In addition to the speed of the collapse of illusion in Buhari/APC regime, the present political situation is fast changing and unpredictable. Just a few months ago it seemed certain that if Buhari contests for a second term he would win. But now given the breakout of the herdsmen and farmers clashes and the worsening socio-economic situation despite news of economic growth, a dark cloud is beginning to gather around this prospect with many now openly criticizing president Buhari.
The truth now is that no one can be too certain of what will happen. At the moment, Buhari appears to be the only hope for the APC. His presidential candidacy in the last general elections was the sail upon which many of the current governors, ministers, law makers and contractors coasted to the corridors of power. Therefore they consider their fate bound with his and would move mountains to ensure he goes for a second term. Moreso, Buhari’s decision to contest is the only chance that the ruling party will hold together given the internal wrangling. But the same cannot be said of other party faithful some of whom feel uncompensated for their role in the last elections. These layers may oppose Buhari’s second term bid. But such is the scale of the credibility crisis and the uncertainty that now surrounds the question that we must also begin to consider the remote possibility that President Buhari could decide against contesting using his age and health as an excuse while the real reason would be because of his perceived un-electability.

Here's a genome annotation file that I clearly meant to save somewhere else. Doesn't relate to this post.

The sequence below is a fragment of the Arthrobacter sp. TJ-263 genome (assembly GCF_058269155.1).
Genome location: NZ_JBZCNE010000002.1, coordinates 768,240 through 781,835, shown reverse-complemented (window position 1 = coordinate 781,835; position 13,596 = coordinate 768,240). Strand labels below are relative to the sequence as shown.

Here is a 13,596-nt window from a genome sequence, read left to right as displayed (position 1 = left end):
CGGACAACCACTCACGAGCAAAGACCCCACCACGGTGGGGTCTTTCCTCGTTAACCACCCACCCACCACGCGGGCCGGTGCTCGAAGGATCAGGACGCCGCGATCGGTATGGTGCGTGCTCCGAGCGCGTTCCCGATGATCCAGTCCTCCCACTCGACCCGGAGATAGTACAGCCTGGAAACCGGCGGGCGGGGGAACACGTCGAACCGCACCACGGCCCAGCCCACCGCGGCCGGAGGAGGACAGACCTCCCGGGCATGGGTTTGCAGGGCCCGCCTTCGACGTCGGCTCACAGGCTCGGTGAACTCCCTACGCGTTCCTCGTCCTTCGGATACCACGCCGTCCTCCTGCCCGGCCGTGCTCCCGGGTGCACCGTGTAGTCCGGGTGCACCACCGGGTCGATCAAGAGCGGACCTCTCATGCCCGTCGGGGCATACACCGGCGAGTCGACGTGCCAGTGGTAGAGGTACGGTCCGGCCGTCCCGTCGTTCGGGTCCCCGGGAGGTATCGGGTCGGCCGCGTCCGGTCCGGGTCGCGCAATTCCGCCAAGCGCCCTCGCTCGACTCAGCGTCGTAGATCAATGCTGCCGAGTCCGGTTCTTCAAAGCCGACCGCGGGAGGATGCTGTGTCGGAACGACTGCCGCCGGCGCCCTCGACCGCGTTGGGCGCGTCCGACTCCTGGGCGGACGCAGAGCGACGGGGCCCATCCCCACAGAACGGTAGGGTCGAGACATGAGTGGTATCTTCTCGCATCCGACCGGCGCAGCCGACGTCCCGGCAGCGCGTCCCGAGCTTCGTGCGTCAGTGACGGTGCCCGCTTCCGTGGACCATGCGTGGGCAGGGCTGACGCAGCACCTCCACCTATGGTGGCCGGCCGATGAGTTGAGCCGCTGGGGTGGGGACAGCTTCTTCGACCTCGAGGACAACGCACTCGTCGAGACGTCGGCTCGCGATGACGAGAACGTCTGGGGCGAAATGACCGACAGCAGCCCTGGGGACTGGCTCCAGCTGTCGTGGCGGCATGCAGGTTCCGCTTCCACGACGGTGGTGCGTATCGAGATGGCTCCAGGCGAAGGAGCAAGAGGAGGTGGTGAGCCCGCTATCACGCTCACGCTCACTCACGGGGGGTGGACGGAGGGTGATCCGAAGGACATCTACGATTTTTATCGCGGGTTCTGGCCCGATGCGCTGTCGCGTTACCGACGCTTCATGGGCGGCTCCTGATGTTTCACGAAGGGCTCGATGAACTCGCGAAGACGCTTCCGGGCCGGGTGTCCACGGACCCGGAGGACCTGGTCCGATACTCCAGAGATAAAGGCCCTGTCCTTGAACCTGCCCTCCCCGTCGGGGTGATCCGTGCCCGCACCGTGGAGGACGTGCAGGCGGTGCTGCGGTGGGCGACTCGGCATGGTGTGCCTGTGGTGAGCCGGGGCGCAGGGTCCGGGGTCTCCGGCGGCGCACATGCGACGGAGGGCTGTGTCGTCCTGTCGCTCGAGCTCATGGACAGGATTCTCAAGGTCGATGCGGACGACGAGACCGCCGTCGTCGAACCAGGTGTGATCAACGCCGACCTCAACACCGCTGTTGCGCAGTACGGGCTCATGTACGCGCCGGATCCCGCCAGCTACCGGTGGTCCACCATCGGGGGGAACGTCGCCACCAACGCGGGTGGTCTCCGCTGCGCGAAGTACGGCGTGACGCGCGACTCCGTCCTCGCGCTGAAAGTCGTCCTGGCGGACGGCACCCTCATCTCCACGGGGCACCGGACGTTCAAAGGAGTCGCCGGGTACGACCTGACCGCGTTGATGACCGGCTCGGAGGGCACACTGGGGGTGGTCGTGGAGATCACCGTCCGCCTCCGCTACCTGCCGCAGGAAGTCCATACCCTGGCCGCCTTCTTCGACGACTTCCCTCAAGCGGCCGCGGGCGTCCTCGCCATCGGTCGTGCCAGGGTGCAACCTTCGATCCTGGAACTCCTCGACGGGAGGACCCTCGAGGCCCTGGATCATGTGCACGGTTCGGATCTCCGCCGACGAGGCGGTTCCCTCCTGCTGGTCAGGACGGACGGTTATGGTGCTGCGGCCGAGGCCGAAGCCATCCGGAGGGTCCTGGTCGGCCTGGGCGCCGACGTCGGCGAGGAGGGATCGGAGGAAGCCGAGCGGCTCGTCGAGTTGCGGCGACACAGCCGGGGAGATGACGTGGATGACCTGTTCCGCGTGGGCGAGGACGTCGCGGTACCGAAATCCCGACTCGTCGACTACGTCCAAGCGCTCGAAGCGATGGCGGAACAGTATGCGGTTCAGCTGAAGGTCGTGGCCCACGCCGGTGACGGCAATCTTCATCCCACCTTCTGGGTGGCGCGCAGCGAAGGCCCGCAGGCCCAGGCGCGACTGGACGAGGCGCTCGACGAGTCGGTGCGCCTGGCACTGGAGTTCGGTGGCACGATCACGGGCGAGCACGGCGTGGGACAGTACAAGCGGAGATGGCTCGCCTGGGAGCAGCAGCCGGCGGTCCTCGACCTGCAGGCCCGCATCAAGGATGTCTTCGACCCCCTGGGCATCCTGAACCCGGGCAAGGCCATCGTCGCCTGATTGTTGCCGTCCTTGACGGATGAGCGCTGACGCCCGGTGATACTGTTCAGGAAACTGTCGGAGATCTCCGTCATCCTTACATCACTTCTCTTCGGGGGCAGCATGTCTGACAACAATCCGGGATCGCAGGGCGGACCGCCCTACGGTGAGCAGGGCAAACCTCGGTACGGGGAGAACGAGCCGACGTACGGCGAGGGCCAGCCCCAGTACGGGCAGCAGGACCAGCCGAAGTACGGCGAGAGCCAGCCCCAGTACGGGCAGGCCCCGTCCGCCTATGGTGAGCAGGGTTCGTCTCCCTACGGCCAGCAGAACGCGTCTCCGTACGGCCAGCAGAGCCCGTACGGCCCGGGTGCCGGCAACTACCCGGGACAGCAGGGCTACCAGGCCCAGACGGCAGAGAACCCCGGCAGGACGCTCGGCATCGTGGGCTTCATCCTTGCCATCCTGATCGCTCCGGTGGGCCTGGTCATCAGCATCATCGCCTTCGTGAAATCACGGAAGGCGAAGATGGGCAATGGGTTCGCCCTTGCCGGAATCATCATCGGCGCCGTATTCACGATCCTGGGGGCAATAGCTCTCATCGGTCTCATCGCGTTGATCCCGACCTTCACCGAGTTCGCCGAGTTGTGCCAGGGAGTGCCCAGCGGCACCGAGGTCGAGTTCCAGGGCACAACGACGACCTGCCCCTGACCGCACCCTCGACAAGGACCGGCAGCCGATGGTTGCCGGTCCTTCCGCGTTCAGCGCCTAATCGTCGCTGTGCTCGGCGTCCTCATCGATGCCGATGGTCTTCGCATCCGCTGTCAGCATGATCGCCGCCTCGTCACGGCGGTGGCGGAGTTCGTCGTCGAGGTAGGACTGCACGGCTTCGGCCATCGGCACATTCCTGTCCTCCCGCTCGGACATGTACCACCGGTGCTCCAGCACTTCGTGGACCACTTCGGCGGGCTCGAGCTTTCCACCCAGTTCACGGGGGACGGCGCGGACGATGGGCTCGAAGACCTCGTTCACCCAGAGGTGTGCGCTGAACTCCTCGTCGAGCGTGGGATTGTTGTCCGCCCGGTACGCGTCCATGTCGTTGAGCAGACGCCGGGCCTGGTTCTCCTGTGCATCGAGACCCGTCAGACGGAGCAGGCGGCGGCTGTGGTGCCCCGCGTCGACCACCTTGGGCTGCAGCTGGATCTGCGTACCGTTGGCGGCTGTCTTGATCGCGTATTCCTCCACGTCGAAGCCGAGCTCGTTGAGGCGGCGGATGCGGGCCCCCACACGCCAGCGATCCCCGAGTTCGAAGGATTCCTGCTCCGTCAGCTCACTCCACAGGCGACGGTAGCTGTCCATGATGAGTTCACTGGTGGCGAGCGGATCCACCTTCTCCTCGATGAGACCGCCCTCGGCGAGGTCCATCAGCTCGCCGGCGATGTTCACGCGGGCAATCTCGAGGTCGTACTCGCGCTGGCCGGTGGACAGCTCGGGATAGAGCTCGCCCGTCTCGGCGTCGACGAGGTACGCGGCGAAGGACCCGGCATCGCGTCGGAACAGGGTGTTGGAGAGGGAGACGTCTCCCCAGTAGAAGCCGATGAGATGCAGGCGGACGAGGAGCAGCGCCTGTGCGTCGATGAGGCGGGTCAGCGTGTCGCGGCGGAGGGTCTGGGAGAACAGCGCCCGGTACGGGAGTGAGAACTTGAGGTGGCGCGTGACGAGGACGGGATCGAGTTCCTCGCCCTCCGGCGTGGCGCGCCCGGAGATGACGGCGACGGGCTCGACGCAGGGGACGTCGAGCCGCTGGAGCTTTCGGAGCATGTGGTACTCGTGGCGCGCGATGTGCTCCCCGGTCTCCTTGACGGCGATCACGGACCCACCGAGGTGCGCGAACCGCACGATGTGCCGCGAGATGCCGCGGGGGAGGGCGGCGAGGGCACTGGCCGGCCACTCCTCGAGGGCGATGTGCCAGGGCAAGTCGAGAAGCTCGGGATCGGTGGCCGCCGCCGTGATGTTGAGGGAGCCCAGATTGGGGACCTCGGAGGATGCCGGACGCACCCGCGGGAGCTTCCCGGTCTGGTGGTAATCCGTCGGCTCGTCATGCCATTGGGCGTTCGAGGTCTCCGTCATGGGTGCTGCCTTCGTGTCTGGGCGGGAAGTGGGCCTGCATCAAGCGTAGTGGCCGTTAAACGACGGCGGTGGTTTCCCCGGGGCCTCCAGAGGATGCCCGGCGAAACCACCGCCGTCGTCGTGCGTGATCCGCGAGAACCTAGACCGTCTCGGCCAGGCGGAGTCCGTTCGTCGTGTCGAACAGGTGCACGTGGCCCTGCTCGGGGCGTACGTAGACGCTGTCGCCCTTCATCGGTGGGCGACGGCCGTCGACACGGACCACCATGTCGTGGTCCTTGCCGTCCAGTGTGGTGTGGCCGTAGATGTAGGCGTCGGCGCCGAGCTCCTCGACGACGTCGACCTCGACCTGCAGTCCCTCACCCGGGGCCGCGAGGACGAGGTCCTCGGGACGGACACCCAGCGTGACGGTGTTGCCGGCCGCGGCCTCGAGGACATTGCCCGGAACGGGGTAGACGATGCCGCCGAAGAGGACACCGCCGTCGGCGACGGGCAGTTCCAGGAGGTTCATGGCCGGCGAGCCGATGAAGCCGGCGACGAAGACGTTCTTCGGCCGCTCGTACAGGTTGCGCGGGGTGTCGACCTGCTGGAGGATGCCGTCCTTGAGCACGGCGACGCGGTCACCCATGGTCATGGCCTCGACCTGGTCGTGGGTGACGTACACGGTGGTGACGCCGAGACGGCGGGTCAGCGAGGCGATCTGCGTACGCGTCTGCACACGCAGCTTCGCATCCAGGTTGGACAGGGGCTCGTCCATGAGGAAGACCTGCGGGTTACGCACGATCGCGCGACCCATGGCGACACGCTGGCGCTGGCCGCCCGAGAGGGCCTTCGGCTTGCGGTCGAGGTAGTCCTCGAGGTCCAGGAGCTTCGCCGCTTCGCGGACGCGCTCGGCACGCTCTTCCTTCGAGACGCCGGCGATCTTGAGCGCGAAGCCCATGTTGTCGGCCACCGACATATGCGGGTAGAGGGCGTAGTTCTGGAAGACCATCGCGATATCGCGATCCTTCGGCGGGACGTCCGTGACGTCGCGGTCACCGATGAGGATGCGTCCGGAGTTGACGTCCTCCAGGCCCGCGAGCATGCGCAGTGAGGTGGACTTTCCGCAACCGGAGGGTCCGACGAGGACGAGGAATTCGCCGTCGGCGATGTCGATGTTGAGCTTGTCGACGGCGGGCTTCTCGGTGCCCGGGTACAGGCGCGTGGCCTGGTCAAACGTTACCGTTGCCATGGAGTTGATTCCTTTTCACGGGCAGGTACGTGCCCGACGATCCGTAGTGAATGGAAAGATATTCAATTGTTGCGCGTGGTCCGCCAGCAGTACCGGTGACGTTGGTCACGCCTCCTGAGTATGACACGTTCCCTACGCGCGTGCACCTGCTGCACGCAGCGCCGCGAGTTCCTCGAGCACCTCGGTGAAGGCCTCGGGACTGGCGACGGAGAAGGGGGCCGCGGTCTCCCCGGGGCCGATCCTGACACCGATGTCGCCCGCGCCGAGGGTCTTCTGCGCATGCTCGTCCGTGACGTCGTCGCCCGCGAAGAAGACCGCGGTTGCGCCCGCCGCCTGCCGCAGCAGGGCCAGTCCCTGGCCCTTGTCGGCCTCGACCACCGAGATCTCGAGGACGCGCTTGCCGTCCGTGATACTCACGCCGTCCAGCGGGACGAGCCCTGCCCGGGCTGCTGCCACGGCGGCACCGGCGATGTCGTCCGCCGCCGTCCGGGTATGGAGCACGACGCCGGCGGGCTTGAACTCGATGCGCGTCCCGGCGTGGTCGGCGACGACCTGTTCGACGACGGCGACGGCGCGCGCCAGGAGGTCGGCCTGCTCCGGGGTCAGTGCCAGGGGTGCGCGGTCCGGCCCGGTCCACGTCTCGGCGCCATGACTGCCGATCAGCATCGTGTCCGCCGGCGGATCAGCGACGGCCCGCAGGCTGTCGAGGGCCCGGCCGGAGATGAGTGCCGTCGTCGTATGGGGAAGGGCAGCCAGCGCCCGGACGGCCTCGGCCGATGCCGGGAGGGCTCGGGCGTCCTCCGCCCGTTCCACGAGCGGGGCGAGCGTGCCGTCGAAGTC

Such is the extent of loss of credibility which the regime now suffers after just three and a half years in power that it would not be fully confident of winning 2019 presidential election without widespread rigging and electoral malpractices. While he may still get the Northern vote owing to ethno-religious bias, it may not be enough to guarantee him a victory. Indeed, many would boycott the 2019 general elections because they believe their vote would not count due to the absence of a mass workers political alternative. Even in 2015 officially only a minority, 43.65%, of registered voters took part in the presidential election. So therefore in this scenario, a Buhari victory in the 2019 elections would not be as a result of his acceptance by voters, but because there is no contender strong enough to challenge him.
But in the midst of so many uncertainties, one thing is certain. And it is that the PDP will not be able to benefit from the rejection of Buhari because it will not be seen as a credible alternative by the mass of voters. Such is the depth the former ruling party has sunk that not only did Obasanjo (PDP leader for eight years) tear up his membership card in 2015; he has also ruled them out even in the ruling class calculation for a saving grace come 2019.